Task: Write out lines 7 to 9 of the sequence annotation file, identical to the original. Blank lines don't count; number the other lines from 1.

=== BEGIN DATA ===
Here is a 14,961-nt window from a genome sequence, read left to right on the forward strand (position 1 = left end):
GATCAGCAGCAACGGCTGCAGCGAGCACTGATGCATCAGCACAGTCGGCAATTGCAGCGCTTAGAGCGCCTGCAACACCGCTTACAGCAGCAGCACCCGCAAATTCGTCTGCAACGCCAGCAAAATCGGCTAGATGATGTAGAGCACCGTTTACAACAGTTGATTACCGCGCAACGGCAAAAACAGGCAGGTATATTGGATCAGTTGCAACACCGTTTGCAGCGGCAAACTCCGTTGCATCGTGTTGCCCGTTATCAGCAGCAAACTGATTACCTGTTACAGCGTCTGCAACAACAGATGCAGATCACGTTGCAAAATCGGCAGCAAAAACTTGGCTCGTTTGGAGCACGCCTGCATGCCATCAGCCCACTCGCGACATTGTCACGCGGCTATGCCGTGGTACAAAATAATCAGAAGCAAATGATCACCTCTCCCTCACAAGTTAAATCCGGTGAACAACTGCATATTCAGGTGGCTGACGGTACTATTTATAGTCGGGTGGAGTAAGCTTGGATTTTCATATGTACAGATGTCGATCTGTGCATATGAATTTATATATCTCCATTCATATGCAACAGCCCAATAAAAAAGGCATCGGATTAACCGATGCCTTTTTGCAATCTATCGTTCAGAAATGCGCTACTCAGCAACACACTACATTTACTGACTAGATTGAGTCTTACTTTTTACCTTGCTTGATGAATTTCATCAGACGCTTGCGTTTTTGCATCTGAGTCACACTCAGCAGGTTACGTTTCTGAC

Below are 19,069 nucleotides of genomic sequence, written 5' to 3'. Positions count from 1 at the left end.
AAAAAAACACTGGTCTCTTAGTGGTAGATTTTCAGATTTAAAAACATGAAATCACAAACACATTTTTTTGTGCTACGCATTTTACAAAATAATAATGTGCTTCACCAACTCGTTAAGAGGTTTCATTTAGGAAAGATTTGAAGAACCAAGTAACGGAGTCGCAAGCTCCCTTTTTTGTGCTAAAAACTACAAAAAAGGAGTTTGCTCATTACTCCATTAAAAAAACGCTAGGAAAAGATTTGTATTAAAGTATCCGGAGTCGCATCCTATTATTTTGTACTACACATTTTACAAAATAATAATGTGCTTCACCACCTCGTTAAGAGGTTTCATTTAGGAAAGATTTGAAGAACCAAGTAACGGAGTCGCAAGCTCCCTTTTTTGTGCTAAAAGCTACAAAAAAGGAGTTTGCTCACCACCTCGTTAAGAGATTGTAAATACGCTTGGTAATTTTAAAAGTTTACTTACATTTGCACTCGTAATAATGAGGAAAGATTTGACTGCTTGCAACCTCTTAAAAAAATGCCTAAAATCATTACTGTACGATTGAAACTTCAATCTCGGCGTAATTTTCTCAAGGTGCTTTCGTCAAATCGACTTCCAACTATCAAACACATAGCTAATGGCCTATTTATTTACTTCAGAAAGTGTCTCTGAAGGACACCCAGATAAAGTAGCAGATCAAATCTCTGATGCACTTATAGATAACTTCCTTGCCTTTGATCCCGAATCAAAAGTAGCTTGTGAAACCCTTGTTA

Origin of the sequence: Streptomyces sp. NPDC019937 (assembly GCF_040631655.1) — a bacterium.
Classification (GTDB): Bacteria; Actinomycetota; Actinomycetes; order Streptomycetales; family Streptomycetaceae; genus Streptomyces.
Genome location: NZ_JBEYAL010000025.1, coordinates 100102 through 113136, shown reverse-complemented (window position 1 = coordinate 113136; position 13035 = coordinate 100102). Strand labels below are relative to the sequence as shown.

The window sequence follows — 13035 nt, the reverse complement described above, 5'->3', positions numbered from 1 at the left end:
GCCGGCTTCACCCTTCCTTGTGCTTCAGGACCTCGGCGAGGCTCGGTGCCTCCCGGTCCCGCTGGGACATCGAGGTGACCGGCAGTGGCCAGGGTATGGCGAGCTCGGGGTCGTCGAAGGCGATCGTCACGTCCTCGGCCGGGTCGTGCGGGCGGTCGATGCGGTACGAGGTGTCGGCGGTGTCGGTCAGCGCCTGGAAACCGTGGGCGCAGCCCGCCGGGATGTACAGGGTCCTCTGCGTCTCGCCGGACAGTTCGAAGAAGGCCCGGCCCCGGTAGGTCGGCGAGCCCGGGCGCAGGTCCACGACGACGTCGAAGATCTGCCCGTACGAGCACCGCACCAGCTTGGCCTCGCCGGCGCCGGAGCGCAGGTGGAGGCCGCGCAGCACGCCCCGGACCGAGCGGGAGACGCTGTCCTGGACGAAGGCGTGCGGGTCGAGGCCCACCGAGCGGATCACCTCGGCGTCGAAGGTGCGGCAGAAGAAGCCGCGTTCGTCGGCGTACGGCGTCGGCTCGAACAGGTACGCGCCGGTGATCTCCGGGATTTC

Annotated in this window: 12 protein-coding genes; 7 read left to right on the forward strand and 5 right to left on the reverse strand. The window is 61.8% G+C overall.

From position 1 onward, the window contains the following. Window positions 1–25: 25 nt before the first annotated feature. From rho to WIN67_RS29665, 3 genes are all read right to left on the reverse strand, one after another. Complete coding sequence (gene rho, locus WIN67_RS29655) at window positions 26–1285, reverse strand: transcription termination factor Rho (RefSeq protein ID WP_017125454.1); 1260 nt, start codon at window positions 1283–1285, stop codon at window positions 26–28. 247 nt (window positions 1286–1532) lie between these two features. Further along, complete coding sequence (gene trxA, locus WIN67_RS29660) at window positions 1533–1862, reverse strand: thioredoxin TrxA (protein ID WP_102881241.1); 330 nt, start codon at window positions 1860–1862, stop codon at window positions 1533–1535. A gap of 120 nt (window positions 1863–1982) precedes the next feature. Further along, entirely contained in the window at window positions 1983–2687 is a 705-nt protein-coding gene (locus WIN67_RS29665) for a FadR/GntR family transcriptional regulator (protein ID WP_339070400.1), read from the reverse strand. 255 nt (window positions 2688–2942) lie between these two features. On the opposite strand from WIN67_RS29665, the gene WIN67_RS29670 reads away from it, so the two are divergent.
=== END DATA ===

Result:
Genome location: NZ_JBEYAL010000025.1, coordinates 100102 through 113136, shown reverse-complemented (window position 1 = coordinate 113136; position 13035 = coordinate 100102). Strand labels below are relative to the sequence as shown.

The window sequence follows — 13035 nt, the reverse complement described above, 5'->3', positions numbered from 1 at the left end:
GCCGGCTTCACCCTTCCTTGTGCTTCAGGACCTCGGCGAGGCTCGGTGCCTCCCGGTCCCGCTGGGACATCGAGGTGACCGGCAGTGGCCAGGGTATGGCGAGCTCGGGGTCGTCGAAGGCGATCGTCACGTCCTCGGCCGGGTCGTGCGGGCGGTCGATGCGGTACGAGGTGTCGGCGGTGTCGGTCAGCGCCTGGAAACCGTGGGCGCAGCCCGCCGGGATGTACAGGGTCCTCTGCGTCTCGCCGGACAGTTCGAAGAAGGCCCGGCCCCGGTAGGTCGGCGAGCCCGGGCGCAGGTCCACGACGACGTCGAAGATCTGCCCGTACGAGCACCGCACCAGCTTGGCCTCGCCGGCGCCGGAGCGCAGGTGGAGGCCGCGCAGCACGCCCCGGACCGAGCGGGAGACGCTGTCCTGGACGAAGGCGTGCGGGTCGAGGCCCACCGAGCGGATCACCTCGGCGTCGAAGGTGCGGCAGAAGAAGCCGCGTTCGTCGGCGTACGGCGTCGGCTCGAACAGGTACGCGCCGGTGATCTCCGGGATTTC